Temperature is showing about 680 °C at room temperature. When I make it "hotter" by holding my thumb and index finger on it, the temperature does increase. So it is responding to temperature changes.

I'm trying to add some thermistors to my MKS GEN L v1.0 board:

MKS GEN L v1.0 schematics

I'm using the A11 pin and GND in the picture above.

The thermistor works correctly when plugged into the HE1 temperature pin. So the thermistor is fine hardware-wise.

The thermistor is set to be the "Chamber" thermistor in Marlin 1.1.x. This just means it is supposed to record the temperature of the enclosure. I don't know if there is some kind of volatility issue with the chamber constant in Marlin.

The thermistor has the same settings in Marlin for both HE1 and the chamber one. They are both set to "thermistor 11" for the 3950 type of thermistor. So the most visible setting implies they should be treated the same firmware-wise.

I've also tried the other extra Analog pins in the AUX-2 port.

What could be the issue here?

If these are the only available analog pins, how can I add more thermistors to my set-up so that they're available in Marlin?

Is there any way I can use the AUX-1 port? It doesn't seem to be an analog pin like in the photo for this particular version of RAMPS. I tried pin A3 but it didn't work.

  • $\begingroup$ In my experience I had reading of about 700 degree when thermistor was somehow shorted to aluminium block together with heater cartridge. Basically the screw that hold thermistor is pushing too hard on thermistor wires. $\endgroup$ Aug 31, 2019 at 11:39

1 Answer 1


Thermistors, commonly used as temperature sensors on 3D printers and other DIY things, work by changing their internal resistance depending on the temperature.

On the analog ports, the microcontroller can determine the voltage of the connected signal.

To actually measure the resistance - and thus temperature - of the thermistor, you need to build a voltage divider:

Voltage Divider. Source: circuitdigest.com

Most, if not all, 3D printer control boards use a resistor of 4.7 kOhms and a capacitor to build this voltage divider:

RAMPS schematic. Source: reprap.org

You'll need at least this 4.7 kOhm resistor to get your thermistors working on any analog pin, if the three thermistor ports on the MKS Gen L don't suffice for you needs. You could also use other temperature sensors, especially for the case, like the DHT11 or DHT22, however I couldn't find whether they're supported by Marlin yet.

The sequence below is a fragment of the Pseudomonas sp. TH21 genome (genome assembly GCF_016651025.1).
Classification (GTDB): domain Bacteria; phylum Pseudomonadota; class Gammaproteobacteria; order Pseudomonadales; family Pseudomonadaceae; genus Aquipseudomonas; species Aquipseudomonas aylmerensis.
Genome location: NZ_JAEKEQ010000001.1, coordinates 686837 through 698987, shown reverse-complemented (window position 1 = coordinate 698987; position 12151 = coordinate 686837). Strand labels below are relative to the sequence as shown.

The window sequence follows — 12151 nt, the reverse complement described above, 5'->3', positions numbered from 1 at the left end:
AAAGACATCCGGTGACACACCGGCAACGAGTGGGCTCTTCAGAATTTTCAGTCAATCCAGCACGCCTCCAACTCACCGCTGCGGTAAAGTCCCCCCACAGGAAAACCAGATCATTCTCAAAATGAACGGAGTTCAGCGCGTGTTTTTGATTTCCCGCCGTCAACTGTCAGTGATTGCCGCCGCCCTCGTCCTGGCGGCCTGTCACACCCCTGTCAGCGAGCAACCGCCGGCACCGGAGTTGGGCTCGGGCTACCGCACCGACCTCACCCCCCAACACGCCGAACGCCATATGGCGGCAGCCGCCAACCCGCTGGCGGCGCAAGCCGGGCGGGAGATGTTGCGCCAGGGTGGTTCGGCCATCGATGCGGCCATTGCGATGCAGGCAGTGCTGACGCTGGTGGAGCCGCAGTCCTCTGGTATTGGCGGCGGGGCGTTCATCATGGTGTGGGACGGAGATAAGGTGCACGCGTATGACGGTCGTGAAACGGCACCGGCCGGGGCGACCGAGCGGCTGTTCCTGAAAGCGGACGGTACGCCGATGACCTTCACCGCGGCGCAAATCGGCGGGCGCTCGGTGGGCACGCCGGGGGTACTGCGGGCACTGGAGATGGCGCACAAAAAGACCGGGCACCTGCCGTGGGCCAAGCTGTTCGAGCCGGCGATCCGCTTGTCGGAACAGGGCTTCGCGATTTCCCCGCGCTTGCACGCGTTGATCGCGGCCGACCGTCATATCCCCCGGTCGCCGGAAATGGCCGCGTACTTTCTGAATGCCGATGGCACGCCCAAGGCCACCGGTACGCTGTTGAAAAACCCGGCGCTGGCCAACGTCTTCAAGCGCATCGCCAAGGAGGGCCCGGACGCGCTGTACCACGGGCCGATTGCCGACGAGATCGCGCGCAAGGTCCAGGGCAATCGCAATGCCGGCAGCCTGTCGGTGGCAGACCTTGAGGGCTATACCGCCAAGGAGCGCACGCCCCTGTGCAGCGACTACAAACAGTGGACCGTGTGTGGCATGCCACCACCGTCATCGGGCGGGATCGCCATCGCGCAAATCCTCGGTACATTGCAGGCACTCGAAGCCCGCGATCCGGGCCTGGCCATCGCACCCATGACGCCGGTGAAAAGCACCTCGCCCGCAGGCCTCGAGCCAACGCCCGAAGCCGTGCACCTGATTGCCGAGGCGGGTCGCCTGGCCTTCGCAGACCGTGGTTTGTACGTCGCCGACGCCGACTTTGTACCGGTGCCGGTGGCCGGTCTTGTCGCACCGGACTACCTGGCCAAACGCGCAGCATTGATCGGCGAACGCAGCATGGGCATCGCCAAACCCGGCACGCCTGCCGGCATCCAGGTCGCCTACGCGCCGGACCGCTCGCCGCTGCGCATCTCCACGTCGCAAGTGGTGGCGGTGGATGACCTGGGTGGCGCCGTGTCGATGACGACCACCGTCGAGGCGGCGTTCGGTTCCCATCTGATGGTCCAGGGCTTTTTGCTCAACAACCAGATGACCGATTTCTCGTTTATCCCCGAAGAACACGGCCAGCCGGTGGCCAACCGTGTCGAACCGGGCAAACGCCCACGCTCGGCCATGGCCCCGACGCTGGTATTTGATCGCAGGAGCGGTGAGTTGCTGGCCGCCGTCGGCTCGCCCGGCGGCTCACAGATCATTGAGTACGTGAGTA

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    $\begingroup$ For those not having a great background in electrical engineering, you might want to explain to others why the RAMPS 1.4 shield doesn't use 2 resistors for the divider (like in your picture), but a 2 resistors (including the thermistor) and a small 10 uF capacitor (infinite resistor), please explain. $\endgroup$
    – 0scar
    Aug 29, 2019 at 9:39
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    $\begingroup$ @0scar The thermistor takes the place of R2. The capacitor may be for smoothing the output signal. I don't think it's intended use is to pull the voltage low for a short time when the unit is switched on, although it will have that effect. Or maybe it is, because the signal will end up at Vcc and the software could use that to detect if there is no thermistor connected. $\endgroup$ Aug 29, 2019 at 9:51
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    $\begingroup$ @AndrewMorton I understand, but thanks for filling in the blanks for others, the comment was meant for the author to update the answer, you can also add this information by updating the answer. Comments are meant for questions so that the answer can be updated. $\endgroup$
    – 0scar
    Aug 29, 2019 at 10:48
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    $\begingroup$ @0scar Do you happen to know the purpose of the capacitor, so I could make a correct update to the answer? $\endgroup$ Aug 29, 2019 at 12:58
  • $\begingroup$ I don't totally understand how it is smoothing the signal either. I wanted to say it is acting as a low-pass filter, but after looking at the circuit, the resistors/capacitor is divided over the signal. $\endgroup$
    – K Mmmm
    Aug 29, 2019 at 13:50

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